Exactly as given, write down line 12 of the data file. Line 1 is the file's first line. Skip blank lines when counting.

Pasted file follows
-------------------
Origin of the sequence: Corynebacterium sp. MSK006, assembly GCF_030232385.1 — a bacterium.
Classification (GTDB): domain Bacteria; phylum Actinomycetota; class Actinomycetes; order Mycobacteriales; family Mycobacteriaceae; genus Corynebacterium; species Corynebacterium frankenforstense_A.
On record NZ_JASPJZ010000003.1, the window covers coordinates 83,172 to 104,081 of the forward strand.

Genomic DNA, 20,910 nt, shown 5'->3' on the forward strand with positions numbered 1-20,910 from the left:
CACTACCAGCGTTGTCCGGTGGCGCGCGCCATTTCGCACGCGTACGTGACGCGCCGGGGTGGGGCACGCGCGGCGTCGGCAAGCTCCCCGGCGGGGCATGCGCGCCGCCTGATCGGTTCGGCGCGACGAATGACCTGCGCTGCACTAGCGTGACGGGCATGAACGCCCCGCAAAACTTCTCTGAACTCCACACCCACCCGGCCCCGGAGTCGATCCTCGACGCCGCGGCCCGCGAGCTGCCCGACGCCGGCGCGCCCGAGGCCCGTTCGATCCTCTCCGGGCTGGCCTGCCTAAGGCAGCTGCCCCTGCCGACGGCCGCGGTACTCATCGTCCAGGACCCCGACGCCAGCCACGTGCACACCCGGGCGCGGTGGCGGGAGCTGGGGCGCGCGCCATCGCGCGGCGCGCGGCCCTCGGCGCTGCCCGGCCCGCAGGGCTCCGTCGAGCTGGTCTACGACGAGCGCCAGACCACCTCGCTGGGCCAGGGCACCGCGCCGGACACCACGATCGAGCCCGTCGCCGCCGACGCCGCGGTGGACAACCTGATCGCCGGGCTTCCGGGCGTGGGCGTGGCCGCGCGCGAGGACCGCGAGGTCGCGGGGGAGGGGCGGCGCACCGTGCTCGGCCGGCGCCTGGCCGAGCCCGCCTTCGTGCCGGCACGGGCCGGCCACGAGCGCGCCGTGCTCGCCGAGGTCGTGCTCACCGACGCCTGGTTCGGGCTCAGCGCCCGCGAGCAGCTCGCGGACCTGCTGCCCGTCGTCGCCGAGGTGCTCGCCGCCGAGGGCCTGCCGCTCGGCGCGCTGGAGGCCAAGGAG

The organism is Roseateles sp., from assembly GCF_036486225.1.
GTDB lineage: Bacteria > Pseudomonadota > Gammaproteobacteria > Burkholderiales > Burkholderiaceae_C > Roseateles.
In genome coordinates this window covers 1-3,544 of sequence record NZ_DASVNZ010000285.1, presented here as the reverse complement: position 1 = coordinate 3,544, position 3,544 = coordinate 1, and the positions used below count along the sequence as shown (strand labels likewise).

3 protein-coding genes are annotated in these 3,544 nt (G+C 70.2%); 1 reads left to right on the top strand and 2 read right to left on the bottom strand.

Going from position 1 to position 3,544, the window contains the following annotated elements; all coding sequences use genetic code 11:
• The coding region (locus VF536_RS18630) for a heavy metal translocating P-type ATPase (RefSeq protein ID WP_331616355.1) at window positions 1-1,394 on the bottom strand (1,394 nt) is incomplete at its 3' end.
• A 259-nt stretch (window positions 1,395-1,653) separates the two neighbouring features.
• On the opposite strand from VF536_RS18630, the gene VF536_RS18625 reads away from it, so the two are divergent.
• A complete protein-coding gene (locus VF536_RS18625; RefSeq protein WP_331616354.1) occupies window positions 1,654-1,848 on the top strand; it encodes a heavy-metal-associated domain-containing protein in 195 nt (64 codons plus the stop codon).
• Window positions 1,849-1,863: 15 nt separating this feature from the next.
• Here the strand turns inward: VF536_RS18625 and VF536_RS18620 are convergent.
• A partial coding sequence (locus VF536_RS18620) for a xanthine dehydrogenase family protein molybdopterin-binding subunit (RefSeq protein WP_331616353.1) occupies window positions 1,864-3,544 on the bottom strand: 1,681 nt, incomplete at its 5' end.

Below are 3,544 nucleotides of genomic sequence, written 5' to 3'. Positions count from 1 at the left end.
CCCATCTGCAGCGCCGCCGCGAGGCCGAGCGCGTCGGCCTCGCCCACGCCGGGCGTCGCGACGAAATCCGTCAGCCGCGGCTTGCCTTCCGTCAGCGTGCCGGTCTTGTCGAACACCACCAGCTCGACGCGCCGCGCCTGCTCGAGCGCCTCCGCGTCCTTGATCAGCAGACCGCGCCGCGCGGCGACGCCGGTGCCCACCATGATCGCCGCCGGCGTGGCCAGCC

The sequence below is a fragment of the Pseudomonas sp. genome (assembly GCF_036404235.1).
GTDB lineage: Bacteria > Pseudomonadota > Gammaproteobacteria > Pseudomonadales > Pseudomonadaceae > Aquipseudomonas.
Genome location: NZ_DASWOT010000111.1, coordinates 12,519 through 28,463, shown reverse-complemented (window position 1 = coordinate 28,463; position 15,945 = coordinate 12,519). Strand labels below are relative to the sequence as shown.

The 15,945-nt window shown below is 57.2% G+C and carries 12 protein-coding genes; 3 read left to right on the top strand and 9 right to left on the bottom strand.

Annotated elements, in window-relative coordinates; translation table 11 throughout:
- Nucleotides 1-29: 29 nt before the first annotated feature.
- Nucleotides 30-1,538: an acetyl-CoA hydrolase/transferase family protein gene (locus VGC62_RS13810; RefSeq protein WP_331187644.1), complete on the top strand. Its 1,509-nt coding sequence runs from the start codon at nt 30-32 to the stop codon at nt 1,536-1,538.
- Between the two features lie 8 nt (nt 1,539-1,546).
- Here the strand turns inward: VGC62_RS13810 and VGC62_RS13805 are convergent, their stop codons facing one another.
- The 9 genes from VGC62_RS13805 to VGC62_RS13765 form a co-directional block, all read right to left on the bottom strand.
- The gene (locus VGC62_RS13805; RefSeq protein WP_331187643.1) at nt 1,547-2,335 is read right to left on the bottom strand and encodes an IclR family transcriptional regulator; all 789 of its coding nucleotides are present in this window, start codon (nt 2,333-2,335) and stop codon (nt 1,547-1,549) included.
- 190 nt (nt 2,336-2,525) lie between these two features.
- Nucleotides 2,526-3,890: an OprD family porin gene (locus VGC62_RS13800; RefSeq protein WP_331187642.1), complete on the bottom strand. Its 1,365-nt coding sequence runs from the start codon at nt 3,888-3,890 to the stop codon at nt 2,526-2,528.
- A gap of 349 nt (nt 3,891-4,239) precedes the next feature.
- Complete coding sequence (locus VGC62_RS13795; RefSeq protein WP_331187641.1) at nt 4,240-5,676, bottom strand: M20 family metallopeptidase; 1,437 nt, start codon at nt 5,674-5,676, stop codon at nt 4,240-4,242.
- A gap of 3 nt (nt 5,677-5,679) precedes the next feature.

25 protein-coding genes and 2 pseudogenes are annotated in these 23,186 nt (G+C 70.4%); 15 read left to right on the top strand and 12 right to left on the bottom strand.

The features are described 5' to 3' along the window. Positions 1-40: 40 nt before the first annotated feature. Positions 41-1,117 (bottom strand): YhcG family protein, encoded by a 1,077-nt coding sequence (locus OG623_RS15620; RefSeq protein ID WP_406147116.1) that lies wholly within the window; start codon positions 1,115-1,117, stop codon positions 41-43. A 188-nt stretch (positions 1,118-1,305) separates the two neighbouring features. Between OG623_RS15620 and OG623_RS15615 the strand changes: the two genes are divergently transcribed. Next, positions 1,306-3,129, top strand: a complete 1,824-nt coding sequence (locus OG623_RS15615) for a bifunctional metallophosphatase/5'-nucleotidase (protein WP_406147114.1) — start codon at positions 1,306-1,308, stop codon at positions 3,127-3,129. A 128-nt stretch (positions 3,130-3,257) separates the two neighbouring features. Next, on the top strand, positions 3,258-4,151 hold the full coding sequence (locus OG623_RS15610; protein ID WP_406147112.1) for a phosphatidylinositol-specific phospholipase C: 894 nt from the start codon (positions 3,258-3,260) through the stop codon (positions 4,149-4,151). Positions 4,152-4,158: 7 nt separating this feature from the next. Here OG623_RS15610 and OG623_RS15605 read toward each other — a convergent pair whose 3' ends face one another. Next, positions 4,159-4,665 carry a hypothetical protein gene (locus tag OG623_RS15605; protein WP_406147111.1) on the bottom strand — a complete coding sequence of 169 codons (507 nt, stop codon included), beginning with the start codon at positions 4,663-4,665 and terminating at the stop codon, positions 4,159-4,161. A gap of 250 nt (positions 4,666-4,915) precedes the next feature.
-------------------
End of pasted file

• A 259-nt stretch (window positions 1,395-1,653) separates the two neighbouring features.